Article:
If George (Colin Firth) and his lover Jim (Matthew Goode) - in Tom Ford’s artful, dream-like film - had been living in Southern California in 2007 rather than 1961, they could have got married. Today, with the passing of Proposition 8 by the Californian Supreme Court - the day after President Obama’s election - as it was reaffirmed that only those with vaginas can wed the posessors of penises, it is now no longer possible.
I mention this as the film’s emotional kick occurs when George and his long term friend and fellow Brit ex-pat, Charley (Julianne Moore) fall giddy and flirtatious onto her shag-piled floor. ‘Don’t you ever miss this?... Having a real relationship and kids?’ asks Charley. George, appalled, replies, ‘I had Jim’. ‘I mean a real relationship,’ insists Charley, drunkenly pouring acid on those freshly tossed rocks. Hardly a surprise then that George feels suicidal. If only he and Jim could have married, Charley might have understood. Afterall it would have been his husband who had died in the car crash after sixteen happy years together. Who’d have imagined fashion designer and fragrance man Mr Ford would be making such a topical political point in his first ever movie?
Of course it’s much easier to watch this film in a state of wide-eyed stupor than as a piece of hot political polemic. Try and name a more languorous, seductive and richly detailed film? Ford borrows visual motifs from Blue Velvet-era David Lynch – George’s slo-mo car shot driving past his neighbour’s daughter hopping on the sidewalk; the film stock flipping between grainy and sharp and the dizzying shifts between sepia to rich colour. With this his first feature Ford is a kid in a sweet shop with all this technical wizardry at his finger tips. Gee, I wonder what this button does? he’s asking. All the while Abel Korzeniowski’s hypnotic score soars around us like a turbulant sea in a dream occasionally drowned out by a pounding heart.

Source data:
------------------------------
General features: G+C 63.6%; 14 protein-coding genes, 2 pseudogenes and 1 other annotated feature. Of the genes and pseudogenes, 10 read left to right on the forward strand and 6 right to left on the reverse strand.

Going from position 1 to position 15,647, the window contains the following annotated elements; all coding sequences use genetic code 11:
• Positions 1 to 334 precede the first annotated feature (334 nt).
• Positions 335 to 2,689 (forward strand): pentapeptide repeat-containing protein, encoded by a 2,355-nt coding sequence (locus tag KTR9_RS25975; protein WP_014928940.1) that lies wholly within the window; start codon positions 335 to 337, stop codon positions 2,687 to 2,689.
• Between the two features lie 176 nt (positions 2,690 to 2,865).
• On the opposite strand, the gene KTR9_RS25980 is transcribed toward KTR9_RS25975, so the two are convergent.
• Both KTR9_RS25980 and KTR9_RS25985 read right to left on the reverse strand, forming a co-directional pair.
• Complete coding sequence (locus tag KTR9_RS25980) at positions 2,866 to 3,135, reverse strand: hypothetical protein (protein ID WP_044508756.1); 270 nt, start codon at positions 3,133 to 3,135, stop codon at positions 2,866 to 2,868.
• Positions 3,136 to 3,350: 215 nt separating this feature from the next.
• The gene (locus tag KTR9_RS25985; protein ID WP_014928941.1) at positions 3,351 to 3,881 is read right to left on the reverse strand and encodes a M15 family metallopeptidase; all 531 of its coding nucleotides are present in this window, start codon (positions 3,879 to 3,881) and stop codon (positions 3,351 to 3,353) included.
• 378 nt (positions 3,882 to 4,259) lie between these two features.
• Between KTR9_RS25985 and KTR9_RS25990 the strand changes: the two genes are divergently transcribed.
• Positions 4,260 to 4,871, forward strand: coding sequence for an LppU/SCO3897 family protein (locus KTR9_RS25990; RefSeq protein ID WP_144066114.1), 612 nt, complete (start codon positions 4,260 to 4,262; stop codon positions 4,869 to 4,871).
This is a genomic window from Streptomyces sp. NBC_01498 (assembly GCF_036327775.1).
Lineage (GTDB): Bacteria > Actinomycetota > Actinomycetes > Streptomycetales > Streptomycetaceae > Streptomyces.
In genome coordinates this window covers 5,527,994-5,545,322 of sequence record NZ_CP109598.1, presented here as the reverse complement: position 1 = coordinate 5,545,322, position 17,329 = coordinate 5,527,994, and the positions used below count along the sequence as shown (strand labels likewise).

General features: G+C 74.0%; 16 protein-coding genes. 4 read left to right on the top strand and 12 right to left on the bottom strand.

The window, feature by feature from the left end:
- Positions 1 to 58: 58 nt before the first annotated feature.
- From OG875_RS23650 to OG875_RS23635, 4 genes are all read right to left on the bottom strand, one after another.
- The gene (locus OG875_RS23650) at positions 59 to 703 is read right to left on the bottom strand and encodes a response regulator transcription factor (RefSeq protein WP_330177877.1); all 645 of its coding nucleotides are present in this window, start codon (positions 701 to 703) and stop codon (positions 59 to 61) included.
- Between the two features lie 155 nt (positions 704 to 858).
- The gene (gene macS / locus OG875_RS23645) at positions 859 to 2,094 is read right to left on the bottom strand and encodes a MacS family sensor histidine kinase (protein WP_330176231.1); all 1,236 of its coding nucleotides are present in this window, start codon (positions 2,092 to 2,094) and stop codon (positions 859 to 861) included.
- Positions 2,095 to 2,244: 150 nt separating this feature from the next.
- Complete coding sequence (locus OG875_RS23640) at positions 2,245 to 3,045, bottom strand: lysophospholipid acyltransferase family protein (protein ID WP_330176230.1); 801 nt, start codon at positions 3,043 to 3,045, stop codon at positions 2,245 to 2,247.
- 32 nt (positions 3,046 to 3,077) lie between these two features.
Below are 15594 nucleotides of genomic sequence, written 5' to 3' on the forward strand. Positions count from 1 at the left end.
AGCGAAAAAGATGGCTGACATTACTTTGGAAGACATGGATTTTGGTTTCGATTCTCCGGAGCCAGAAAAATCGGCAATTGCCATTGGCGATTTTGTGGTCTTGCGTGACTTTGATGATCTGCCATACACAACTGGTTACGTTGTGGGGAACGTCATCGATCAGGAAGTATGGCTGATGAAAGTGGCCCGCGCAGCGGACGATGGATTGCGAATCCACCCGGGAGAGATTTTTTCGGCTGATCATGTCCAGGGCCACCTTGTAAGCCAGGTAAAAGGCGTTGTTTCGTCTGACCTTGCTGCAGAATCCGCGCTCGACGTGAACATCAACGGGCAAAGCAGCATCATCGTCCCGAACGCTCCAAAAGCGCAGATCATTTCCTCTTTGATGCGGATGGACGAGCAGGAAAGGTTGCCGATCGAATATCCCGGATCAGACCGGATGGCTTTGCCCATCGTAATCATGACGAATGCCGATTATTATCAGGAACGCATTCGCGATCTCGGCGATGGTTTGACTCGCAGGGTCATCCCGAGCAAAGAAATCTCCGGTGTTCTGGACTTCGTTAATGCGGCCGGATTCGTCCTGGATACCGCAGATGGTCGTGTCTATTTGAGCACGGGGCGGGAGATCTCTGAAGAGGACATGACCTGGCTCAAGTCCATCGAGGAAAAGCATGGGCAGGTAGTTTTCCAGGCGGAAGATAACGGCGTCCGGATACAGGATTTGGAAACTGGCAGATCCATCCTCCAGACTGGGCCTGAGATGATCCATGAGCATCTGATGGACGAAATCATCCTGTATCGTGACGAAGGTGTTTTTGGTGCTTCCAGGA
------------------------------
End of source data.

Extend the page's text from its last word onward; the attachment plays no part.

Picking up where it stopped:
George and Jim had been living in Edenic bliss before Jim’s untimely car accident. As if to underline their love and George’s overwhelming grief, two sensationally beautiful young men, Kenny (Nichoas Hoult), a student at George’s college where he teaches English, and Carlos (Jon Kortajarena) a lean street hustler, in turn attempt to seduce him. It’s tough work being the hero of a Tom Ford movie, obviously. Yet George is like a vegetarian at a spit roast. His heart just isn’t in it. What’s left of it.
Not surprisingly George and Charley’s homes are peans to mid-century modern Californian luxury. Is that Slim Aarons taking pitctures next door? But more than this their surfaces, vases and wooden panelling are caressed by a sweeping camera making them worthy for our veneration. How we’d all love to possess the keys to George’s glass and dark wood house with its impeccable lineage - it was designed by John Lautner, Frank Lloyd Wright's pupil. But, of course.
Yet the loss at the heart of this seductive film played out with compelling conviction by Firth, give it a surprising weight. All played out in a house to die for.